J’khand passes bill to stop mob violence, lynching
New Delhi: The Jharkhand Assembly on Tuesday passed the Mob Violence and Mob Lynching Bill, 2021, which aims to provide “effective protection” of constitutional rights and prevent mob violence in the state.
After incorporating an amendment, the Bill was passed and sent to the Governor for his assent. Once notified, Jharkhand will become the fourth state after West Bengal, Rajasthan and Manipur to bring in such a law.
The Bill defines lynching as “any act or series of attempts to aid, violence or death by a mob on grounds of religion, race, caste, sex, place, whether spontaneous or planned. on the basis of birth, language, dietary practices, sexual orientation, political affiliation, ethnicity or any other basis”.
The original bill, introduced in the House by Parliamentary Affairs Minister Alamgir Alam, began with the words: “To provide for effective protection of the conversational rights of the Derbal person of the State of Jharkhand and to provide constitutional safeguards by Bhid. Rights of vulnerable persons and to prevent mob violence and lynching…)”
During the discussion, BJP’s Godda MLA Amit Kumar Mandal said, “I just want to ask what is the definition of the word ‘Derbal (weak)’… the death of constable Ratan Lal Meena during the anti-CAA protest (in Delhi). Had happened. Wouldn’t his death come under the purview of lynching?… Please replace the word ‘derable’ with ‘citizen’.”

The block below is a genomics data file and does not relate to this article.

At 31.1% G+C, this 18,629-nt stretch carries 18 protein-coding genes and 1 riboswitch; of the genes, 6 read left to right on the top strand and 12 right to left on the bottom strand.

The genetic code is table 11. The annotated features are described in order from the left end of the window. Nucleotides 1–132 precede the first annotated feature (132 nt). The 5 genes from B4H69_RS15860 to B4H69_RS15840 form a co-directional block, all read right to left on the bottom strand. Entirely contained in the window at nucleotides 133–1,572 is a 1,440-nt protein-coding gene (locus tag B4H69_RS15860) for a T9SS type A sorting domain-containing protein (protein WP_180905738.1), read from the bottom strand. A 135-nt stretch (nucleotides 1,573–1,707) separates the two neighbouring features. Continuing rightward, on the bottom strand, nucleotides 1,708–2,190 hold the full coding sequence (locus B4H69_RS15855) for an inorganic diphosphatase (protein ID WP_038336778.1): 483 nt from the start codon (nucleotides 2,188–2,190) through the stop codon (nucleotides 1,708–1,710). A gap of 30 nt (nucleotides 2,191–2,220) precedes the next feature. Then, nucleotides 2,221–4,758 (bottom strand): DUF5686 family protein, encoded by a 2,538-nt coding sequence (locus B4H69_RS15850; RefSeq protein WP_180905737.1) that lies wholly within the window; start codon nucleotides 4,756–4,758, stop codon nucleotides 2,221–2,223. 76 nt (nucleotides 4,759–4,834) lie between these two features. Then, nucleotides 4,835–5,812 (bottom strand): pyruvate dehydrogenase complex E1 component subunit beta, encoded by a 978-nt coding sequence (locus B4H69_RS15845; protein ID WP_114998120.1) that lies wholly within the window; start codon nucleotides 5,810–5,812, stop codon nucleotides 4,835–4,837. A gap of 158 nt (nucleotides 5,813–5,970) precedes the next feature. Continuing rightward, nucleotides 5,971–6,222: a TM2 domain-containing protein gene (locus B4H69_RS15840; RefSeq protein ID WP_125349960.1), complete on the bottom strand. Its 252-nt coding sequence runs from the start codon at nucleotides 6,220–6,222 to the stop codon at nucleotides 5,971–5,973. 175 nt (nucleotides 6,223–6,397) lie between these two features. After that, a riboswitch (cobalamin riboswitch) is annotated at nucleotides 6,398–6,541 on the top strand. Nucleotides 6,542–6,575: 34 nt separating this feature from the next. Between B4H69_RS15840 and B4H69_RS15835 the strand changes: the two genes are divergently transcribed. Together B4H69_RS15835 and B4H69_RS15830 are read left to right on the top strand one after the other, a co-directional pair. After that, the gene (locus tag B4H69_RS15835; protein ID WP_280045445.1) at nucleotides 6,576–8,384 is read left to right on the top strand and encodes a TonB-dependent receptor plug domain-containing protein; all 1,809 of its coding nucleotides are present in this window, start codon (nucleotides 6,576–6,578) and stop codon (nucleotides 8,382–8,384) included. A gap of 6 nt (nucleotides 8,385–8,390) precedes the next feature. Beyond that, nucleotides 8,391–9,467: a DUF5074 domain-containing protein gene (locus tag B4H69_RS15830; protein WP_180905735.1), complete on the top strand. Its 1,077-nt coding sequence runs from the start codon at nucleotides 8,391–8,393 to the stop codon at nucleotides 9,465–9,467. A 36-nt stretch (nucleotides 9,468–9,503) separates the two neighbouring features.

To this, Alam said the government would accept the proposal and later amended the bill to replace ‘darbal’ with ‘aam nagrik (common citizen)’.
BJP MLA Amar Bauri said that the bill is an attempt of appeasement politics and is not pro-tribal. “There is a tradition in the tribal community,” he said. Solve various issues arising from your village etc… Tomorrow if there is any problem and tribals want to solve a certain issue, someone can be booked for instigating the accused. This bill is anti-Jharkhand.
CPI(M) MLA Vinod Singh said the bill is “very important” for the state, but as per rules, it should be introduced at least five days in advance and in special circumstances three days in advance. He said the bill has been made in detail but “is silent on compensation”. However, except Mandal’s, all the amendments were rejected and the bill was passed. More about this source textSource text required for additional translation information Send feedback Side panels